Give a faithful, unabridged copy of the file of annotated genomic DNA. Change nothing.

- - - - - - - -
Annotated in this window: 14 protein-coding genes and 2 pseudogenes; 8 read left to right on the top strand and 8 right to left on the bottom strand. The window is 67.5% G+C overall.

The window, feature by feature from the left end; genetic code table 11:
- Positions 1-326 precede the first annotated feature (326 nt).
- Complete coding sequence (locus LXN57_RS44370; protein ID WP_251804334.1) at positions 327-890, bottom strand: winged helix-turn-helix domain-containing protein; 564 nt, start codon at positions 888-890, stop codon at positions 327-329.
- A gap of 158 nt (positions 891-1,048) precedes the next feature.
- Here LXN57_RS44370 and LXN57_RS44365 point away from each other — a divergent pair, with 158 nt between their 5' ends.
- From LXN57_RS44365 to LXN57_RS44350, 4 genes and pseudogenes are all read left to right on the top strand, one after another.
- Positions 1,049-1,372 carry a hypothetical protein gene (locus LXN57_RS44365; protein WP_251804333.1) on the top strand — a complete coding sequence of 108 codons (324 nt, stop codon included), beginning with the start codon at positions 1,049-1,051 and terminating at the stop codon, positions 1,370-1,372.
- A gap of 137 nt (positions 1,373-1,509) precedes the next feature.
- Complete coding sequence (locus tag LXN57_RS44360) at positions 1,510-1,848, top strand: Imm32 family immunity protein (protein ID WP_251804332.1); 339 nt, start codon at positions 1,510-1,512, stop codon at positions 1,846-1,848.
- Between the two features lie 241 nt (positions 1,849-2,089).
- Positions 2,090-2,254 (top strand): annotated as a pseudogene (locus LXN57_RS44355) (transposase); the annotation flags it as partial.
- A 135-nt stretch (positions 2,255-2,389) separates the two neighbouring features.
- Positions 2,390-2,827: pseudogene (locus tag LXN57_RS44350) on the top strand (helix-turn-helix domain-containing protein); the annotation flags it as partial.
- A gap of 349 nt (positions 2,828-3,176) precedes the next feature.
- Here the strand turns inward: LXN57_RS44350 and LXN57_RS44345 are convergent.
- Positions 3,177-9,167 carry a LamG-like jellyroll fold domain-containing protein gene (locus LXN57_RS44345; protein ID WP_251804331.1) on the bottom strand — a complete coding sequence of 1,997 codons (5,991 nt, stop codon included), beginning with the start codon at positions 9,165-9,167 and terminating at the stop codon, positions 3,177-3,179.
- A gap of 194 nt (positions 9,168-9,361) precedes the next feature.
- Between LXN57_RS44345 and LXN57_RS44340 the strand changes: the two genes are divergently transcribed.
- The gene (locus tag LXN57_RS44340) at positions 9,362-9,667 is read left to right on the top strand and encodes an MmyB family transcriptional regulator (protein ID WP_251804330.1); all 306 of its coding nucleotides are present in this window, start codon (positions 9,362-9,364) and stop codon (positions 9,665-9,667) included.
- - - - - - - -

Annotated in this window: 14 protein-coding genes and 2 pseudogenes; 8 read left to right on the top strand and 8 right to left on the bottom strand. The window is 67.5% G+C overall.

The window, feature by feature from the left end; genetic code table 11:
- Positions 1-326 precede the first annotated feature (326 nt).
- Complete coding sequence (locus LXN57_RS44370; protein ID WP_251804334.1) at positions 327-890, bottom strand: winged helix-turn-helix domain-containing protein; 564 nt, start codon at positions 888-890, stop codon at positions 327-329.
- A gap of 158 nt (positions 891-1,048) precedes the next feature.
- Here LXN57_RS44370 and LXN57_RS44365 point away from each other — a divergent pair, with 158 nt between their 5' ends.
- From LXN57_RS44365 to LXN57_RS44350, 4 genes and pseudogenes are all read left to right on the top strand, one after another.
- Positions 1,049-1,372 carry a hypothetical protein gene (locus LXN57_RS44365; protein WP_251804333.1) on the top strand — a complete coding sequence of 108 codons (324 nt, stop codon included), beginning with the start codon at positions 1,049-1,051 and terminating at the stop codon, positions 1,370-1,372.
- A gap of 137 nt (positions 1,373-1,509) precedes the next feature.
- Complete coding sequence (locus tag LXN57_RS44360) at positions 1,510-1,848, top strand: Imm32 family immunity protein (protein ID WP_251804332.1); 339 nt, start codon at positions 1,510-1,512, stop codon at positions 1,846-1,848.
- Between the two features lie 241 nt (positions 1,849-2,089).
- Positions 2,090-2,254 (top strand): annotated as a pseudogene (locus LXN57_RS44355) (transposase); the annotation flags it as partial.
- A 135-nt stretch (positions 2,255-2,389) separates the two neighbouring features.
- Positions 2,390-2,827: pseudogene (locus tag LXN57_RS44350) on the top strand (helix-turn-helix domain-containing protein); the annotation flags it as partial.
- A gap of 349 nt (positions 2,828-3,176) precedes the next feature.
- Here the strand turns inward: LXN57_RS44350 and LXN57_RS44345 are convergent.
- Positions 3,177-9,167 carry a LamG-like jellyroll fold domain-containing protein gene (locus LXN57_RS44345; protein ID WP_251804331.1) on the bottom strand — a complete coding sequence of 1,997 codons (5,991 nt, stop codon included), beginning with the start codon at positions 9,165-9,167 and terminating at the stop codon, positions 3,177-3,179.
- A gap of 194 nt (positions 9,168-9,361) precedes the next feature.
- Between LXN57_RS44345 and LXN57_RS44340 the strand changes: the two genes are divergently transcribed.
- The gene (locus tag LXN57_RS44340) at positions 9,362-9,667 is read left to right on the top strand and encodes an MmyB family transcriptional regulator (protein ID WP_251804330.1); all 306 of its coding nucleotides are present in this window, start codon (positions 9,362-9,364) and stop codon (positions 9,665-9,667) included.